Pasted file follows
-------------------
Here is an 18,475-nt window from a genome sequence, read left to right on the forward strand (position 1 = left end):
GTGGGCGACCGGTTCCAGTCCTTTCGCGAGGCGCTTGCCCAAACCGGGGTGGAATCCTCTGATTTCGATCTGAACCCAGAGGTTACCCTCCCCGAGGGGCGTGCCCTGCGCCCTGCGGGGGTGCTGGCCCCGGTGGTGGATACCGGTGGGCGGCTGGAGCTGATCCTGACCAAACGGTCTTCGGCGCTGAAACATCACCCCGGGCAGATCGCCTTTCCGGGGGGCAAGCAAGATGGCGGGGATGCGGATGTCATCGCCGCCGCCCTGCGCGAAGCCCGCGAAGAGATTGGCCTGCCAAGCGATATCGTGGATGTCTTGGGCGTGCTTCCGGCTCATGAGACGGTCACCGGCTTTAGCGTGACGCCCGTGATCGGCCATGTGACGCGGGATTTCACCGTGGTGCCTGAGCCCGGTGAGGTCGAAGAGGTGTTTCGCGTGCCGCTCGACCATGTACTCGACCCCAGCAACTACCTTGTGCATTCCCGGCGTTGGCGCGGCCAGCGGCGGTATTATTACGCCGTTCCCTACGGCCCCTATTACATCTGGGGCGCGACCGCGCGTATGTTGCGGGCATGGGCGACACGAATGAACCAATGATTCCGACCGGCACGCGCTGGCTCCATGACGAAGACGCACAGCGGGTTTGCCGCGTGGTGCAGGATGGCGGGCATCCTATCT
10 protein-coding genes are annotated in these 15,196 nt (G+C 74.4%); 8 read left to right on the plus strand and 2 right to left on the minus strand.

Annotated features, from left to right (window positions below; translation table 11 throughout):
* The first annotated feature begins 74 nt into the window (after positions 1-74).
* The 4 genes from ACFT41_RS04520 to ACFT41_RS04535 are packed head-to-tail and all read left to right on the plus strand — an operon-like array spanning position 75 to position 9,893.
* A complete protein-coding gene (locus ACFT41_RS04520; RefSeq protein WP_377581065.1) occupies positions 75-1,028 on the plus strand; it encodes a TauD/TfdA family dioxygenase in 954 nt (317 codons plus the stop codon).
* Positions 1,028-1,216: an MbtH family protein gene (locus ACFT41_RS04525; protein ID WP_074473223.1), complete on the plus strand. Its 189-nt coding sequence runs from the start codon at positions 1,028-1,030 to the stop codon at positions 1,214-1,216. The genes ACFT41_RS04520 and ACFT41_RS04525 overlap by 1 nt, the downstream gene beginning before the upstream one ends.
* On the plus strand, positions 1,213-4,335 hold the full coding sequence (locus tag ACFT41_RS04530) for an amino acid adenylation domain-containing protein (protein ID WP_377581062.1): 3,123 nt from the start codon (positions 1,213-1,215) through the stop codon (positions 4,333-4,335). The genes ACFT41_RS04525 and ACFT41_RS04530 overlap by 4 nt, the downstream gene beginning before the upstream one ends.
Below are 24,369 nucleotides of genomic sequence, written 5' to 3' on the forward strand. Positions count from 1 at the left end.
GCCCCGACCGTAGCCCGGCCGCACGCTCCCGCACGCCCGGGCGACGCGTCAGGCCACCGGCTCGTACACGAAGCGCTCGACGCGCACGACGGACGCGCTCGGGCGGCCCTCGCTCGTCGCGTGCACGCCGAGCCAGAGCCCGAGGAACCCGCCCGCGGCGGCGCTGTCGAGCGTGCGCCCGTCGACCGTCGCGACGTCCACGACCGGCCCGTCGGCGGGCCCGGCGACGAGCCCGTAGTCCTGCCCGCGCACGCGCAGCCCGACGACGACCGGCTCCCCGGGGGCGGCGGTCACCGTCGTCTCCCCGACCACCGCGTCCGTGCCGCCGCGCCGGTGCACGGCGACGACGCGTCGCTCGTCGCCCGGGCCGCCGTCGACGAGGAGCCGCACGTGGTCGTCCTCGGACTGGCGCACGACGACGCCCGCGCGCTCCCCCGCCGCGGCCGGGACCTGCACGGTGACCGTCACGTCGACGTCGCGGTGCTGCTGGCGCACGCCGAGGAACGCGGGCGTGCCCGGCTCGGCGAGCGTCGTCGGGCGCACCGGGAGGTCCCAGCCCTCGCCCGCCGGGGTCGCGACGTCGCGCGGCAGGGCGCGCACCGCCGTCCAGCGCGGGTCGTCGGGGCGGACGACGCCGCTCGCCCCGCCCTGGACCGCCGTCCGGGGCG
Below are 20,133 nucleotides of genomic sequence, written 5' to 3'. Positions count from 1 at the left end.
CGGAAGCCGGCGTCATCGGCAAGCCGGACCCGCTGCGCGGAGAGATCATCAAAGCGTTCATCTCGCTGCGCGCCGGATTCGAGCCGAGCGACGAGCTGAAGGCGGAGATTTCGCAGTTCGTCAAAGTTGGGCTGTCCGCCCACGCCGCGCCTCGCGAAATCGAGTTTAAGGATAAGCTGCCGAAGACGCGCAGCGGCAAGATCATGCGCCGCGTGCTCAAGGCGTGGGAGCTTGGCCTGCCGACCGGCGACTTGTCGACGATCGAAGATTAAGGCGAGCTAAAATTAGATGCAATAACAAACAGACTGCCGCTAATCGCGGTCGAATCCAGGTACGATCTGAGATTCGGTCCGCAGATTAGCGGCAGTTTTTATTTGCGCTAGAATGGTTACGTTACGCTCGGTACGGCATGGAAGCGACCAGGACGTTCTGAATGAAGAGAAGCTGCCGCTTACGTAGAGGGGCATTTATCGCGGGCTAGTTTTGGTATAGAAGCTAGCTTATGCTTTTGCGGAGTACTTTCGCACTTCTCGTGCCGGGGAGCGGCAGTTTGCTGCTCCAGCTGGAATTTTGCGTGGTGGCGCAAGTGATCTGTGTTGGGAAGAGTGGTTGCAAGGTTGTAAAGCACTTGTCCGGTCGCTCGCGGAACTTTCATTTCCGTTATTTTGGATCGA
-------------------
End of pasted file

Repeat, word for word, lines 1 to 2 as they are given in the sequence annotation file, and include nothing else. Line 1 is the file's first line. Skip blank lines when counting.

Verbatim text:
Here is an 18,475-nt window from a genome sequence, read left to right on the forward strand (position 1 = left end):
GTGGGCGACCGGTTCCAGTCCTTTCGCGAGGCGCTTGCCCAAACCGGGGTGGAATCCTCTGATTTCGATCTGAACCCAGAGGTTACCCTCCCCGAGGGGCGTGCCCTGCGCCCTGCGGGGGTGCTGGCCCCGGTGGTGGATACCGGTGGGCGGCTGGAGCTGATCCTGACCAAACGGTCTTCGGCGCTGAAACATCACCCCGGGCAGATCGCCTTTCCGGGGGGCAAGCAAGATGGCGGGGATGCGGATGTCATCGCCGCCGCCCTGCGCGAAGCCCGCGAAGAGATTGGCCTGCCAAGCGATATCGTGGATGTCTTGGGCGTGCTTCCGGCTCATGAGACGGTCACCGGCTTTAGCGTGACGCCCGTGATCGGCCATGTGACGCGGGATTTCACCGTGGTGCCTGAGCCCGGTGAGGTCGAAGAGGTGTTTCGCGTGCCGCTCGACCATGTACTCGACCCCAGCAACTACCTTGTGCATTCCCGGCGTTGGCGCGGCCAGCGGCGGTATTATTACGCCGTTCCCTACGGCCCCTATTACATCTGGGGCGCGACCGCGCGTATGTTGCGGGCATGGGCGACACGAATGAACCAATGATTCCGACCGGCACGCGCTGGCTCCATGACGAAGACGCACAGCGGGTTTGCCGCGTGGTGCAGGATGGCGGGCATCCTATCT